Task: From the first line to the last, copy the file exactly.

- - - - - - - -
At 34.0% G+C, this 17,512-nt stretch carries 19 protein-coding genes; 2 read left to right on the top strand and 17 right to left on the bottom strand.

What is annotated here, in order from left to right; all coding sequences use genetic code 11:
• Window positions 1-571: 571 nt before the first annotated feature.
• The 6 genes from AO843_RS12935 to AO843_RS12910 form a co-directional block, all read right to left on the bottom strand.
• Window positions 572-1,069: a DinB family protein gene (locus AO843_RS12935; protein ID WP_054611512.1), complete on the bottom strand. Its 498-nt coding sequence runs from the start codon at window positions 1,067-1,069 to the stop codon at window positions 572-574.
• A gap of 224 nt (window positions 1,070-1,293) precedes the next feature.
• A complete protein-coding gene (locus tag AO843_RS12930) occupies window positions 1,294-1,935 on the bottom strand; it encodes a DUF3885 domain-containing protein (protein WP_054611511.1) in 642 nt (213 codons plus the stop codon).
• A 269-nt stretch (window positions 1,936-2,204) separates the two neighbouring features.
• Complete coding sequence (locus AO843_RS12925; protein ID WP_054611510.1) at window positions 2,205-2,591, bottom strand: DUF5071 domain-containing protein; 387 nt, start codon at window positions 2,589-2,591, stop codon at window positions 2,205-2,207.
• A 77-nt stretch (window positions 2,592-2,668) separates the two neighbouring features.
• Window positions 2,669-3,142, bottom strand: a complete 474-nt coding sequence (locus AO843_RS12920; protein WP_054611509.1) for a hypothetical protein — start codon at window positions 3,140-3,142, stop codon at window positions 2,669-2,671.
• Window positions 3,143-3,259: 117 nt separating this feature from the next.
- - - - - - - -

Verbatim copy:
At 34.0% G+C, this 17,512-nt stretch carries 19 protein-coding genes; 2 read left to right on the top strand and 17 right to left on the bottom strand.

What is annotated here, in order from left to right; all coding sequences use genetic code 11:
• Window positions 1-571: 571 nt before the first annotated feature.
• The 6 genes from AO843_RS12935 to AO843_RS12910 form a co-directional block, all read right to left on the bottom strand.
• Window positions 572-1,069: a DinB family protein gene (locus AO843_RS12935; protein ID WP_054611512.1), complete on the bottom strand. Its 498-nt coding sequence runs from the start codon at window positions 1,067-1,069 to the stop codon at window positions 572-574.
• A gap of 224 nt (window positions 1,070-1,293) precedes the next feature.
• A complete protein-coding gene (locus tag AO843_RS12930) occupies window positions 1,294-1,935 on the bottom strand; it encodes a DUF3885 domain-containing protein (protein WP_054611511.1) in 642 nt (213 codons plus the stop codon).
• A 269-nt stretch (window positions 1,936-2,204) separates the two neighbouring features.
• Complete coding sequence (locus AO843_RS12925; protein ID WP_054611510.1) at window positions 2,205-2,591, bottom strand: DUF5071 domain-containing protein; 387 nt, start codon at window positions 2,589-2,591, stop codon at window positions 2,205-2,207.
• A 77-nt stretch (window positions 2,592-2,668) separates the two neighbouring features.
• Window positions 2,669-3,142, bottom strand: a complete 474-nt coding sequence (locus AO843_RS12920; protein WP_054611509.1) for a hypothetical protein — start codon at window positions 3,140-3,142, stop codon at window positions 2,669-2,671.
• Window positions 3,143-3,259: 117 nt separating this feature from the next.